The ideas behind error-correcting codes are not really difficult, they just take a few pages to explain. The explanation is entirely verbal and symbolic, and does not require conventional mathematics. Suppose the following phrase is to be protected from errors that might occur when it is later mechanically read:
joy of a misty dawn
Careful application of redundancy is one of the keys to protection. For example, the
phrase could simply be replicated three times. When the copies were later mechanically
read, if any two of them matched, one of the two matching copies could be taken as correct. That would be a form of “majority rule.” If none of the three matched, there would be no majority and an error would be reported.
The problem with such a simple approach is not just that it wastes space, but that the method itself is prone to systematic error. A mechanical reader that misinterpreted one
copy could easily misinterpret the other copies in exactly the same way. For example, if the mechanical reader frequently misinterpreted the symbols j and i, then all three copies could match and be incorrect at the same time.
More useful is what Otto Schmitt (1913–1998) called “non-replicate redundancy.” More
than one copy is kept, but each in a different guise. In this case, full copies are not needed
at all; compressed copies that are functionally related to the full copy will suffice.
The phrase to be protected can be compressed by repeatedly mapping pairs of adjacent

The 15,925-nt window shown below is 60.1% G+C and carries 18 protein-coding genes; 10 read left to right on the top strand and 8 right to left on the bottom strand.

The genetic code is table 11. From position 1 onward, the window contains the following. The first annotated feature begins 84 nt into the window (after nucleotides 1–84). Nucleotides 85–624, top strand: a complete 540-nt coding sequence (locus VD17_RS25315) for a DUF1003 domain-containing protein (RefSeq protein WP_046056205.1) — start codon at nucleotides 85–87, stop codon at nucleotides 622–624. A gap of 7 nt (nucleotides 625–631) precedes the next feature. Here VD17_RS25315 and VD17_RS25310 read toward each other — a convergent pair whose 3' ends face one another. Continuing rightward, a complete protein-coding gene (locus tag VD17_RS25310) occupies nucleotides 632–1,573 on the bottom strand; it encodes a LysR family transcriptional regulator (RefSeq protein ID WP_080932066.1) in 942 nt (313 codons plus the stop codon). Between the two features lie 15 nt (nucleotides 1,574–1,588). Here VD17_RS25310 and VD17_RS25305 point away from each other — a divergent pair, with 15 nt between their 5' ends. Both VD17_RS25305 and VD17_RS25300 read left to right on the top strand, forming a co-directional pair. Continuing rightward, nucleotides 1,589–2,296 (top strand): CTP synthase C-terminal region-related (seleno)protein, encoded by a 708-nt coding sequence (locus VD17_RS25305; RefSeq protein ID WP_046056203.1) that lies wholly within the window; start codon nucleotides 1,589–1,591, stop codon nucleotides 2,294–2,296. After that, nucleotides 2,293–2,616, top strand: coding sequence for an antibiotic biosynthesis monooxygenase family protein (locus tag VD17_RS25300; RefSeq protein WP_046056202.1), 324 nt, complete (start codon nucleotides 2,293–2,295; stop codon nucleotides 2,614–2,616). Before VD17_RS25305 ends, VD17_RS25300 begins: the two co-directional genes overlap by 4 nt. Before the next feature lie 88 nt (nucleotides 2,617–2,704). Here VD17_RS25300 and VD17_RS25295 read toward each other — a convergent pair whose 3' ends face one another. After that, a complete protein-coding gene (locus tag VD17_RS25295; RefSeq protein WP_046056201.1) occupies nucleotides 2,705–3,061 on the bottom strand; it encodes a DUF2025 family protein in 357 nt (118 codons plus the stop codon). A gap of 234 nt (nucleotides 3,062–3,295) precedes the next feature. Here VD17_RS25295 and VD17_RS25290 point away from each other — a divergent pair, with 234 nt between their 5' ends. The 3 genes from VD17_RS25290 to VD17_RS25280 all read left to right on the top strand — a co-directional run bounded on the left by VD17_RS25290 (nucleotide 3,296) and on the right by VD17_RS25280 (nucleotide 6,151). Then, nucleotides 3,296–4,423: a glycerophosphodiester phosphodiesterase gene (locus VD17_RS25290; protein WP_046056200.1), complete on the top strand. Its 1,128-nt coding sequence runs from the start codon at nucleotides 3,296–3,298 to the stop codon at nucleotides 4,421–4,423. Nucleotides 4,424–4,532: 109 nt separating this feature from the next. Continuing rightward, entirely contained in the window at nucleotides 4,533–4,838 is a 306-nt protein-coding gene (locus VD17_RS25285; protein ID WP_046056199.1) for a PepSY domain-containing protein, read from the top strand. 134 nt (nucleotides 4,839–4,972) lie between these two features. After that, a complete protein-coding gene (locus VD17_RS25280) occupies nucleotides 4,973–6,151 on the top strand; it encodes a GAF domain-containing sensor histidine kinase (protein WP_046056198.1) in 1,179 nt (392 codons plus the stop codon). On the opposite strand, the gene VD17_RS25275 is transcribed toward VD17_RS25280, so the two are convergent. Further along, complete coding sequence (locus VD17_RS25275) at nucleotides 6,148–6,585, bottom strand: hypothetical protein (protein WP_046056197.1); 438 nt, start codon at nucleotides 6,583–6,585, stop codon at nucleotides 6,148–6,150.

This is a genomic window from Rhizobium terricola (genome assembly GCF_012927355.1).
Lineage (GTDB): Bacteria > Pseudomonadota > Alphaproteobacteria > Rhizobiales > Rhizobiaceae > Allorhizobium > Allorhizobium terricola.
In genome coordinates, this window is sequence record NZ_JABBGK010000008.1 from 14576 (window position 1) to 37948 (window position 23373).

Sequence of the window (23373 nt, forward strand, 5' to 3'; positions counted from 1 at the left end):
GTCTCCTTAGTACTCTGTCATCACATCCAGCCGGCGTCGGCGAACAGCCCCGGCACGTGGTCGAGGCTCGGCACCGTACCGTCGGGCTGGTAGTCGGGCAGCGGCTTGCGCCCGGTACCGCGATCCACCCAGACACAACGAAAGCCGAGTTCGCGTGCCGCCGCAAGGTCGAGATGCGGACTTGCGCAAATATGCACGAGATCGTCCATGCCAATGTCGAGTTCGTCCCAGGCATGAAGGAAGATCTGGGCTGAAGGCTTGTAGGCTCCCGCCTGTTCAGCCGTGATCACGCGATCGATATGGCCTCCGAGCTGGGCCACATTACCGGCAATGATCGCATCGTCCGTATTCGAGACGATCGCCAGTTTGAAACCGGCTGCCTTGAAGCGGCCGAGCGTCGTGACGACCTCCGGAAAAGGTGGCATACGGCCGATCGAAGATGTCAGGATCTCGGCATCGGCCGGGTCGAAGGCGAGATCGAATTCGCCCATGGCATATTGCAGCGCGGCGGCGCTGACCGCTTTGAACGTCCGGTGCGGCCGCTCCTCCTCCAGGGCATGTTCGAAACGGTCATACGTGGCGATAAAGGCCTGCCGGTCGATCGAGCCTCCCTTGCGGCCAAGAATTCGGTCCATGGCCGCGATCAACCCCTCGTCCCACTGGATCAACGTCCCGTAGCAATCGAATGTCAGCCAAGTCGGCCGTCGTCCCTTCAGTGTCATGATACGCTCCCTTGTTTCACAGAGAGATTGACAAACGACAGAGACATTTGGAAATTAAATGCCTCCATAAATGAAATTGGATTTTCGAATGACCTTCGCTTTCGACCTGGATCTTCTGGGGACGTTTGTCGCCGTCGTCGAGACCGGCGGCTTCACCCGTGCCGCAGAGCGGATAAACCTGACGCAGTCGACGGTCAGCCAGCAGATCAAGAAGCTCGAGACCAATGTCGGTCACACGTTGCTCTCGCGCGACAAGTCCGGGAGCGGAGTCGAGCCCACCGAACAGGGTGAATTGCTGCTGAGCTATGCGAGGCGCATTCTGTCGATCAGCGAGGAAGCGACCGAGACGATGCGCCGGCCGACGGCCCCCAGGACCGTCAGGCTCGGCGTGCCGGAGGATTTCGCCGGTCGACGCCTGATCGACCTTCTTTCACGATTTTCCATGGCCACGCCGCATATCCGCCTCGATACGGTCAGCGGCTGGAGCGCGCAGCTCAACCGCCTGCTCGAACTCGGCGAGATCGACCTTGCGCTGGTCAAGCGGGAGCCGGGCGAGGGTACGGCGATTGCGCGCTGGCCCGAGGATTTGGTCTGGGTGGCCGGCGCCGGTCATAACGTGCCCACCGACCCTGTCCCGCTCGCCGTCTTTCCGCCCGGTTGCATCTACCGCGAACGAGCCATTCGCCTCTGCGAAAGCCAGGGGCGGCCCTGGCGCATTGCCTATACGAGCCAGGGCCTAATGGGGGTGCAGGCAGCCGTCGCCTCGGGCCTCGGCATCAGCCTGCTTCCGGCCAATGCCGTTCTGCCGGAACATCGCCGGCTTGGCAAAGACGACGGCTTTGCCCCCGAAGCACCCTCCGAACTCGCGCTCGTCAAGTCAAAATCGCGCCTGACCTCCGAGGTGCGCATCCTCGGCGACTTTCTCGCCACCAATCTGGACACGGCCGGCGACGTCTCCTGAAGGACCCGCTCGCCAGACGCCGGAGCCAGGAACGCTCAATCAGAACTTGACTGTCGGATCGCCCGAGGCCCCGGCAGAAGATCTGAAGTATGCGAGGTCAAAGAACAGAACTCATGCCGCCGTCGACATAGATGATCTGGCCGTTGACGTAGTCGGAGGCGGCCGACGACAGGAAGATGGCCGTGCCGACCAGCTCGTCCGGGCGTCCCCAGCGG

symbols into a single symbol. Suppose for illustration that the only symbols of interest are the lower-case letters of the English alphabet, plus a null symbol representing blank space. Arrange the symbols in alphabetic order, with the blank ﬁrst, so that each symbol has a successor. Thus a is the successor of blank, b is the successor of a, c of b, and forth. The last symbol of the alphabet, z, also has a successor; it merely wraps around to the beginning, making the successor of z be blank.
Now the line can be compressed to generate simple non-replicate redundancy in the following way. A blank space followed by any symbol is compressed to that symbol. An a followed by any symbol is compressed to the successor of that symbol. A b followed by any symbol is compressed to the second successor of that symbol (the successor of the successor). A c followed by any symbol is compressed to the third successor. And so forth. The entire set of compressions become the following 27 ×27 table with a regular structure:
(Below, the symbol represents a blank space.)
Now the process of compression begins by replacing the ﬁrst pair of adjacent symbols with the corresponding value from the table. The ﬁrst pair of symbols is jo. In row j and column o of the table is the symbol y. Therefore, the line
is rewritten as
Now the process repeats in the same way, replacing yy with the corresponding value from row y, column y of the table, which is w, giving
As the table shows, any symbol followed by a blank space () is replaced by that symbol, so the line becomes
The process repeats until only a single symbol remains:
The ﬁnal symbol in this sequence is a guard symbol representing the entire line, in this case k. Now the line can be written with that guard symbol in front, like this:
k joy of a misty dawn